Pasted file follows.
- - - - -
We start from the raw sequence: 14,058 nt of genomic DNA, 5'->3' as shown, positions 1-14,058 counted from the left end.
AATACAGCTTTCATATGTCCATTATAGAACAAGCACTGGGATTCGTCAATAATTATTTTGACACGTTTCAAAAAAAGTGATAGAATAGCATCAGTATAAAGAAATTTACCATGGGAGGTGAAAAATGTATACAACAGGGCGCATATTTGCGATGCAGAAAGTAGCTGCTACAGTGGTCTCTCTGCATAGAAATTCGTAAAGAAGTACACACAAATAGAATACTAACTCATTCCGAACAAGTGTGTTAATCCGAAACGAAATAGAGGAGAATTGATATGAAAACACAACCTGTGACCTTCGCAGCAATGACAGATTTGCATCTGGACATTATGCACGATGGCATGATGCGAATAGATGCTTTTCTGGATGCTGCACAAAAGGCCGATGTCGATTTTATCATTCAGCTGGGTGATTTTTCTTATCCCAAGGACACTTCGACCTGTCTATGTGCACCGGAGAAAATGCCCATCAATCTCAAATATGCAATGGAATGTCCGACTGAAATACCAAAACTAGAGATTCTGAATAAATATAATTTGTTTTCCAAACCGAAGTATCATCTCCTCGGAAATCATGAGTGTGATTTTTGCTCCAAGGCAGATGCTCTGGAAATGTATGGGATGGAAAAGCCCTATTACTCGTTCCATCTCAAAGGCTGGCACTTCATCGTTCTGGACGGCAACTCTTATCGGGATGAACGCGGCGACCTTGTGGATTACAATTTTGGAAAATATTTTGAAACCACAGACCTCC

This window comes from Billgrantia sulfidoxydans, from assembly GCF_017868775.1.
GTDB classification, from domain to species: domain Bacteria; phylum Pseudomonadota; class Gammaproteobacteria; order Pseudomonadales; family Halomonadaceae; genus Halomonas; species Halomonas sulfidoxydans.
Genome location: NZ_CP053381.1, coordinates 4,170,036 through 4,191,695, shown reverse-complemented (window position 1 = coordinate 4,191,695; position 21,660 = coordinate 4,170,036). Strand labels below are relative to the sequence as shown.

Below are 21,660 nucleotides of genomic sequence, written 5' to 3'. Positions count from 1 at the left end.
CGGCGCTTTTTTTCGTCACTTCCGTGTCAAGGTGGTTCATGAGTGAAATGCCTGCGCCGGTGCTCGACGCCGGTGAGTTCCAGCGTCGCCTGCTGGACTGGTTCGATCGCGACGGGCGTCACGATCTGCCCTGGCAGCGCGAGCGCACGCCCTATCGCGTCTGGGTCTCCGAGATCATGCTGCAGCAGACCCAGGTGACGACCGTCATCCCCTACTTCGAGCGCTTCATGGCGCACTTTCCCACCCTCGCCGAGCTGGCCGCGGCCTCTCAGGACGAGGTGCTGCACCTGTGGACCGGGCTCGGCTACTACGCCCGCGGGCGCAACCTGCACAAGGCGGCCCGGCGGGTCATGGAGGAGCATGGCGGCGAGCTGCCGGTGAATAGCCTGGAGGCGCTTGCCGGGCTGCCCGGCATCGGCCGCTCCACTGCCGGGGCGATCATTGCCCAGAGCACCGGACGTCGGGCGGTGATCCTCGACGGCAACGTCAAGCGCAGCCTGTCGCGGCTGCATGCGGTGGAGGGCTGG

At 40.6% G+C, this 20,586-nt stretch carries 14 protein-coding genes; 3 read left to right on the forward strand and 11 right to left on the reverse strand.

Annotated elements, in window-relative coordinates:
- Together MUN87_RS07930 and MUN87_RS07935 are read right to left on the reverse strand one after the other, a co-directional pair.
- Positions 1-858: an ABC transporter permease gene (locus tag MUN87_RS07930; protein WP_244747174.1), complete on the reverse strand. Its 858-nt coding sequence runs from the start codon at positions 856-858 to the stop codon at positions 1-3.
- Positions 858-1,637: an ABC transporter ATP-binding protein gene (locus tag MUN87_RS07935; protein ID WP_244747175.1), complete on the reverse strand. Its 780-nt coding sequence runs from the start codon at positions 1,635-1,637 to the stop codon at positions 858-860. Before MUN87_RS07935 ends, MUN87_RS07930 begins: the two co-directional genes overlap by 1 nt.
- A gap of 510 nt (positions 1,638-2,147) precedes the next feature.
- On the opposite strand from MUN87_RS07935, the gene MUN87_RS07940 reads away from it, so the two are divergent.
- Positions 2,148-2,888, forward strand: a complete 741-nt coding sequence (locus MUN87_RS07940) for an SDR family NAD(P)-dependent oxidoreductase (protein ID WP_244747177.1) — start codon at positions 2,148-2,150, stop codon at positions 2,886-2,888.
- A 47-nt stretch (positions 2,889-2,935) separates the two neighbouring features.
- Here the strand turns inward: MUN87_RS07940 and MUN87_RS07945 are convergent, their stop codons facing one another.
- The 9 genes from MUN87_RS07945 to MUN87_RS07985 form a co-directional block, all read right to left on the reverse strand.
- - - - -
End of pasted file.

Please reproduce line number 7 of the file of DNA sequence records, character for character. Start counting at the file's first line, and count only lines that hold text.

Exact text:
CGGCGCTTTTTTTCGTCACTTCCGTGTCAAGGTGGTTCATGAGTGAAATGCCTGCGCCGGTGCTCGACGCCGGTGAGTTCCAGCGTCGCCTGCTGGACTGGTTCGATCGCGACGGGCGTCACGATCTGCCCTGGCAGCGCGAGCGCACGCCCTATCGCGTCTGGGTCTCCGAGATCATGCTGCAGCAGACCCAGGTGACGACCGTCATCCCCTACTTCGAGCGCTTCATGGCGCACTTTCCCACCCTCGCCGAGCTGGCCGCGGCCTCTCAGGACGAGGTGCTGCACCTGTGGACCGGGCTCGGCTACTACGCCCGCGGGCGCAACCTGCACAAGGCGGCCCGGCGGGTCATGGAGGAGCATGGCGGCGAGCTGCCGGTGAATAGCCTGGAGGCGCTTGCCGGGCTGCCCGGCATCGGCCGCTCCACTGCCGGGGCGATCATTGCCCAGAGCACCGGACGTCGGGCGGTGATCCTCGACGGCAACGTCAAGCGCAGCCTGTCGCGGCTGCATGCGGTGGAGGGCTGG